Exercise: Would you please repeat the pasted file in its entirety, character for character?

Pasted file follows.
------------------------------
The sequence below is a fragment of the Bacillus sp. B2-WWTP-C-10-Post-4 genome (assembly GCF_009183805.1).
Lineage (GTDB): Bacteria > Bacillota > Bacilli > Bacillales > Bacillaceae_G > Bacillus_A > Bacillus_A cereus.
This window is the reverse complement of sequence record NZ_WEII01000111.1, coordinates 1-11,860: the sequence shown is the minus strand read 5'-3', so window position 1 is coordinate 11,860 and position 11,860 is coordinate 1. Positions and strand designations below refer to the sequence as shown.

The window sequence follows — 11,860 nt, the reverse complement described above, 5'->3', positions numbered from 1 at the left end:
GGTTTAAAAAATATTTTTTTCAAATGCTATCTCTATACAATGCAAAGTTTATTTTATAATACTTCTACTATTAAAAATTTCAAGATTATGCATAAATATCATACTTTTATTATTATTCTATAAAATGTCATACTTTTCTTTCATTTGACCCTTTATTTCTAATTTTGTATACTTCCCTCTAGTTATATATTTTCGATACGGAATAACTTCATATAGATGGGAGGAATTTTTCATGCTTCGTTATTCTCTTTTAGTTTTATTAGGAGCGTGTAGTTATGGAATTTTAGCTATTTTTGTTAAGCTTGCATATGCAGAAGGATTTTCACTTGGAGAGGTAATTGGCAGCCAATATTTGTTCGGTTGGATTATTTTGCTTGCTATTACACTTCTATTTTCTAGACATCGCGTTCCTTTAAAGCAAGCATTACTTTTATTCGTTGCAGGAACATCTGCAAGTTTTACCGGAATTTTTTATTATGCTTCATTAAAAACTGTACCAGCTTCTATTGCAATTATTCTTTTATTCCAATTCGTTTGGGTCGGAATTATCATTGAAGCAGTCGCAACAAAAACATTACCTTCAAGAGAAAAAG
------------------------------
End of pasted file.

The sequence below is a fragment of the Bacillus sp. B2-WWTP-C-10-Post-4 genome (assembly GCF_009183805.1).
Lineage (GTDB): Bacteria > Bacillota > Bacilli > Bacillales > Bacillaceae_G > Bacillus_A > Bacillus_A cereus.
This window is the reverse complement of sequence record NZ_WEII01000111.1, coordinates 1-11,860: the sequence shown is the minus strand read 5'-3', so window position 1 is coordinate 11,860 and position 11,860 is coordinate 1. Positions and strand designations below refer to the sequence as shown.

The window sequence follows — 11,860 nt, the reverse complement described above, 5'->3', positions numbered from 1 at the left end:
GGTTTAAAAAATATTTTTTTCAAATGCTATCTCTATACAATGCAAAGTTTATTTTATAATACTTCTACTATTAAAAATTTCAAGATTATGCATAAATATCATACTTTTATTATTATTCTATAAAATGTCATACTTTTCTTTCATTTGACCCTTTATTTCTAATTTTGTATACTTCCCTCTAGTTATATATTTTCGATACGGAATAACTTCATATAGATGGGAGGAATTTTTCATGCTTCGTTATTCTCTTTTAGTTTTATTAGGAGCGTGTAGTTATGGAATTTTAGCTATTTTTGTTAAGCTTGCATATGCAGAAGGATTTTCACTTGGAGAGGTAATTGGCAGCCAATATTTGTTCGGTTGGATTATTTTGCTTGCTATTACACTTCTATTTTCTAGACATCGCGTTCCTTTAAAGCAAGCATTACTTTTATTCGTTGCAGGAACATCTGCAAGTTTTACCGGAATTTTTTATTATGCTTCATTAAAAACTGTACCAGCTTCTATTGCAATTATTCTTTTATTCCAATTCGTTTGGGTCGGAATTATCATTGAAGCAGTCGCAACAAAAACATTACCTTCAAGAGAAAAAG